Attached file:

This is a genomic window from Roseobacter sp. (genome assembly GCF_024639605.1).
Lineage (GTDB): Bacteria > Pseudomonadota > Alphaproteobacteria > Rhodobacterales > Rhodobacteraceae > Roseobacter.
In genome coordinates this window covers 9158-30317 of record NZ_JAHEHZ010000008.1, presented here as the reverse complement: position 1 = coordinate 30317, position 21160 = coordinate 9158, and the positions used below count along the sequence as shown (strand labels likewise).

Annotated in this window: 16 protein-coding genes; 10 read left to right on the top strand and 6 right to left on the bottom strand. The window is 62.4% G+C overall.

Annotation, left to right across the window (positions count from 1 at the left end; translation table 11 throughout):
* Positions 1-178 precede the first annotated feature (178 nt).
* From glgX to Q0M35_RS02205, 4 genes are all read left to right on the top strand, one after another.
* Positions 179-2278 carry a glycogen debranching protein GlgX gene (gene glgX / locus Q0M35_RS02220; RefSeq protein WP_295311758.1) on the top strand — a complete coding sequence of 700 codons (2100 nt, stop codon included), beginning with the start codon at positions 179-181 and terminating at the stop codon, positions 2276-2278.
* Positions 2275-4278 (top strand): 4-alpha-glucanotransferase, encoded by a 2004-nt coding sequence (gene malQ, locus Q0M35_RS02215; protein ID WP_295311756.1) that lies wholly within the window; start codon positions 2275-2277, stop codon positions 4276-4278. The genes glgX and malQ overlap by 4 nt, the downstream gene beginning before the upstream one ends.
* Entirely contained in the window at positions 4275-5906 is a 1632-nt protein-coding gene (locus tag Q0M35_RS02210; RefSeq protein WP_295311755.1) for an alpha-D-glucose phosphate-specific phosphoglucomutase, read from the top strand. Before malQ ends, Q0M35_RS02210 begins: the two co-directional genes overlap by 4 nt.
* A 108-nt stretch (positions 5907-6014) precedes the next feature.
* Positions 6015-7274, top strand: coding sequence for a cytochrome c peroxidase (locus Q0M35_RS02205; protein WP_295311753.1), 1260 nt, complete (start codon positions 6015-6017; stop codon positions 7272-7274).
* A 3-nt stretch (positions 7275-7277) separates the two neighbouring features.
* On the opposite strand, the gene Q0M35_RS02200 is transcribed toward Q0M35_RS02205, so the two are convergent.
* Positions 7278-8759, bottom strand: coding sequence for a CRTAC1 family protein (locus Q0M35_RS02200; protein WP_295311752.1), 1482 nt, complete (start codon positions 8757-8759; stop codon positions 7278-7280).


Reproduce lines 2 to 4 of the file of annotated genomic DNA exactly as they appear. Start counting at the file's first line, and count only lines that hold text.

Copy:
Lineage (GTDB): Bacteria > Pseudomonadota > Alphaproteobacteria > Rhodobacterales > Rhodobacteraceae > Roseobacter.
In genome coordinates this window covers 9158-30317 of record NZ_JAHEHZ010000008.1, presented here as the reverse complement: position 1 = coordinate 30317, position 21160 = coordinate 9158, and the positions used below count along the sequence as shown (strand labels likewise).

Annotated in this window: 16 protein-coding genes; 10 read left to right on the top strand and 6 right to left on the bottom strand. The window is 62.4% G+C overall.